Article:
Oracle executives aren’t looking to Wired so much as looking over their shoulder for a pursuing Headless Horseman. They probably noticed that Amazon Web Services is already huge and still growing quite consistently. It’s also making it extraordinarily easy for “proprietary database users” to migrate into its cloud, where it will charge one-tenth of what proprietary database vendors do, or so it says.

That doesn’t mean Oracle database users are about to bolt. But it swings further open a door through which many Oracle customers have already passed (at least once). If their database vendor is telling them even their production database applications will one day be in the cloud, then test-driving an Amazon-based system isn’t such a far-fetched idea. That isn’t what Oracle means when it urges them to migrate, but that’s the prospect many of its customers have in front of them.

For that reason, I find myself thinking about the five challenges that Oracle will have in building up its basic infrastructure-as-a-service cloud business. I think about IaaS because it’s the building block that leads to other cloud services. Oracle will have to succeed there if it’s got a long-term future in the cloud.

Challenge 1. IaaS Pricing Is Low-Pricing

Nothing is less familiar to Oracle than the need to constantly evolve prices downward and participate in a low price/low margin game. Oracle, throughout its existence, has successfully sold upfront software licenses, then set about improving the software to offer customers a new version and a new license. In between version sales, there are those annual maintenance fees of 22% with a profit margin of 90%-92%, Oracle tells investors. Overall margins for Oracle in the fourth quarter of fiscal year 2015 were 37%, according to generally accepted accounting principles.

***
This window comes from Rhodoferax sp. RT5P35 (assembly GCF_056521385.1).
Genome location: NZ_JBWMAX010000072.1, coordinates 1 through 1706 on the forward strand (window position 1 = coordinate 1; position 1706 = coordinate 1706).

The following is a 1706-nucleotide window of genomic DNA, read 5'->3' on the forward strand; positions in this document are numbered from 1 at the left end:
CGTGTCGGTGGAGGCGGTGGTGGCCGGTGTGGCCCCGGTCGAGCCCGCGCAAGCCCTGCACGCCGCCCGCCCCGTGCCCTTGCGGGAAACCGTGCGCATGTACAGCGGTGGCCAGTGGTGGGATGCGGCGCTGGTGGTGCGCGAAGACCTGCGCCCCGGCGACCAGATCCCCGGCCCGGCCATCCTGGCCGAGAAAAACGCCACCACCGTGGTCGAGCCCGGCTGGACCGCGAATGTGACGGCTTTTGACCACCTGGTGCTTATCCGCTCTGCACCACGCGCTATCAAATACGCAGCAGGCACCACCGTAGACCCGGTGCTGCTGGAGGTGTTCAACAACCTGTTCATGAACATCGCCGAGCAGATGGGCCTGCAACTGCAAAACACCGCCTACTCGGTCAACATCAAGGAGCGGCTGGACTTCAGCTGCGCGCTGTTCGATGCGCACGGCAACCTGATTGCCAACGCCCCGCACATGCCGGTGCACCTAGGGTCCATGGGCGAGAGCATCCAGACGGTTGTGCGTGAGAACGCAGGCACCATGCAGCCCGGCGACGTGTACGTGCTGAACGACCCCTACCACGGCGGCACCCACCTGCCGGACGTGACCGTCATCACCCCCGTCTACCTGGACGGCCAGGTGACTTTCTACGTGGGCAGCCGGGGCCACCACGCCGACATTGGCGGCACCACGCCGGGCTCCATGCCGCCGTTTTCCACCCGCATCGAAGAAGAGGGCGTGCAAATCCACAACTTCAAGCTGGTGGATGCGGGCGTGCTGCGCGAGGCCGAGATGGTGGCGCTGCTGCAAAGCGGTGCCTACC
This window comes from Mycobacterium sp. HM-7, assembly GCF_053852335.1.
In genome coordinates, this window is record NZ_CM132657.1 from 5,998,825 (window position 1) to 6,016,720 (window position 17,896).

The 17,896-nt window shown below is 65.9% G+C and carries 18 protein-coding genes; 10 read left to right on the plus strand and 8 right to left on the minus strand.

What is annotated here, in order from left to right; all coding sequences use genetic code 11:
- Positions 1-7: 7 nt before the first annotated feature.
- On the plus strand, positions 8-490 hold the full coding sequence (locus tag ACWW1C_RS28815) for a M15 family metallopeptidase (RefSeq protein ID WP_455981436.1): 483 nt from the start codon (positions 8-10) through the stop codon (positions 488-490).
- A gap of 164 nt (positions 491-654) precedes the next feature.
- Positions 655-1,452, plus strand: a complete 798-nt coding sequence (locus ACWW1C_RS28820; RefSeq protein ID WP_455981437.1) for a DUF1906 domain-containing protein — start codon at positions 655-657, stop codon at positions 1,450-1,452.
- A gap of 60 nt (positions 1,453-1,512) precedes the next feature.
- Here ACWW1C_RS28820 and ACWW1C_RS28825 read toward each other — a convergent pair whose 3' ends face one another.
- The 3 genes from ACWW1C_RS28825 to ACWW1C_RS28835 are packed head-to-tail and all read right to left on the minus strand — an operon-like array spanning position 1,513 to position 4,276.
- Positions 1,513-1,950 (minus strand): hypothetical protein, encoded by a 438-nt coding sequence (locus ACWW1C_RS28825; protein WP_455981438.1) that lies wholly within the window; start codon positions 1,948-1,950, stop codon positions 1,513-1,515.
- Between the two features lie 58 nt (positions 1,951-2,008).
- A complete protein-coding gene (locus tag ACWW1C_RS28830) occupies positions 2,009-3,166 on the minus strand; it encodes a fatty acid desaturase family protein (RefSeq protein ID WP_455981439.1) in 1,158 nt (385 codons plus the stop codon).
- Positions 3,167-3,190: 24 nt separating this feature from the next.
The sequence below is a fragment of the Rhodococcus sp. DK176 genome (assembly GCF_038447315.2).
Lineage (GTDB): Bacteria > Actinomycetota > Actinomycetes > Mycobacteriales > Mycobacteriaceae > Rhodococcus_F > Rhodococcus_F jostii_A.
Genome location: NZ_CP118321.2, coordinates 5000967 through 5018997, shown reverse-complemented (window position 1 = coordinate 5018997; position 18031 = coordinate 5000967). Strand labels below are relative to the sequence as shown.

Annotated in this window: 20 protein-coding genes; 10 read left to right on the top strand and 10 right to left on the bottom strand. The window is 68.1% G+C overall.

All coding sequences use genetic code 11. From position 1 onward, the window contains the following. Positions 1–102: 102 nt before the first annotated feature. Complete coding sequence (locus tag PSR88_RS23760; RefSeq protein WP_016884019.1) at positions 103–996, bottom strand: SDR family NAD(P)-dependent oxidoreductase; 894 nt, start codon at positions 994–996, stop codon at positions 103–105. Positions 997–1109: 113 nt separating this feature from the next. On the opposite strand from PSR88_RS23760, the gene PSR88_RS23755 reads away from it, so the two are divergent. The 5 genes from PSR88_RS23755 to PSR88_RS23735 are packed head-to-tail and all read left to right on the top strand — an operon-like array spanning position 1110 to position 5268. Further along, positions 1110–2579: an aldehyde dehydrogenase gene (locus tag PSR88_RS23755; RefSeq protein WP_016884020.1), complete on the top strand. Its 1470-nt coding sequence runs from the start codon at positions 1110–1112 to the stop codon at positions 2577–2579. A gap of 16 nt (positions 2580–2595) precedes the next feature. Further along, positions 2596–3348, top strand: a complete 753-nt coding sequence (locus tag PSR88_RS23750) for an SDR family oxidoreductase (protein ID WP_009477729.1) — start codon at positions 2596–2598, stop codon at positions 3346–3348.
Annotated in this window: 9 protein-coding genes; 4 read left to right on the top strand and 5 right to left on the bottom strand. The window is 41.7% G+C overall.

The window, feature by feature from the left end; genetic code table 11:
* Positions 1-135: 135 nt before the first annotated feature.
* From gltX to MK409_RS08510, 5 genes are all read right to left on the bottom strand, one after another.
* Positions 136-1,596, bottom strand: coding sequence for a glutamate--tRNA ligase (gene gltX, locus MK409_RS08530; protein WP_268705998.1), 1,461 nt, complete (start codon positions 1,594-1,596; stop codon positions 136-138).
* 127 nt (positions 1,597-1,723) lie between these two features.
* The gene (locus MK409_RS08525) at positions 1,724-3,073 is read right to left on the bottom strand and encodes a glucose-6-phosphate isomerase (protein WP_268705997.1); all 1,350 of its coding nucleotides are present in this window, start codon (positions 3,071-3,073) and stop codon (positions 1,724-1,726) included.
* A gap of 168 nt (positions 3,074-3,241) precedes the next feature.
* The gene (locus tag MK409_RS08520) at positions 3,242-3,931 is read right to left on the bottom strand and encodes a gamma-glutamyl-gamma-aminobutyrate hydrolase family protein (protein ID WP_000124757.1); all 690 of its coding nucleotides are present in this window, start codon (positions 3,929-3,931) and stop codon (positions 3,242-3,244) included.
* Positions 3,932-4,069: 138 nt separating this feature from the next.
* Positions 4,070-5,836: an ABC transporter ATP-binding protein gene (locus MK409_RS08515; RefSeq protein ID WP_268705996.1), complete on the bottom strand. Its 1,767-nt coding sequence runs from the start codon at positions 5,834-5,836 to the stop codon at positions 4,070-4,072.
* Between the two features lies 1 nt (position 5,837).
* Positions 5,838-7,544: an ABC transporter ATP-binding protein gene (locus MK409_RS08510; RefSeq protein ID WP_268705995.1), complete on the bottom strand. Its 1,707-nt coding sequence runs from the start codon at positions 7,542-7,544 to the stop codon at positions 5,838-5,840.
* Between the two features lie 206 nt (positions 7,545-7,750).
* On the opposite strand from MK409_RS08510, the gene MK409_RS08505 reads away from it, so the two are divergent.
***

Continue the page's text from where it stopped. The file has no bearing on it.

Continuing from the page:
Amazon Web Services reported what was for it a handsome margin of 25% in its fourth quarter. I’m sure the AWS margin wasn’t that large during the capital-intensive build-out of EC2 and its related services, but AWS is now capitalizing on the highly automated, self-provisioning services in which it specializes. If necessary, it’ll go back to lower margins to ensure that its cloud services remain the pre-eminent ones.

Amazon isn’t literally a bargain-basement, low-margin retailer, but its culture is much closer to a retailer’s than Oracle’s. To match Amazon and those cloud service providers determined to compete with Amazon — Google and Microsoft — Oracle will have to foster a price-cutting mentality throughout its business model and throughout its ranks. Good luck on that one.

Challenge 2. Pre-eminence of Open Source

The major cloud suppliers have been heavily dependent on open source code and both use it and offer it in many guises and forms. Microsoft is the exception, but it’s got its own bottomless well of Windows software that it can draw upon. CEO Satya Nadella and Azure CTO Mark Russinovich understand quite well how they have to intersect with open source programmers and projects or else miss out on a large chunk of cloud business. Next-generation applications being built for use in the cloud start out with open source. They are sometimes completely open source component-based and scale out over many servers without incurring software licensing charges, billing only for the cloud service time.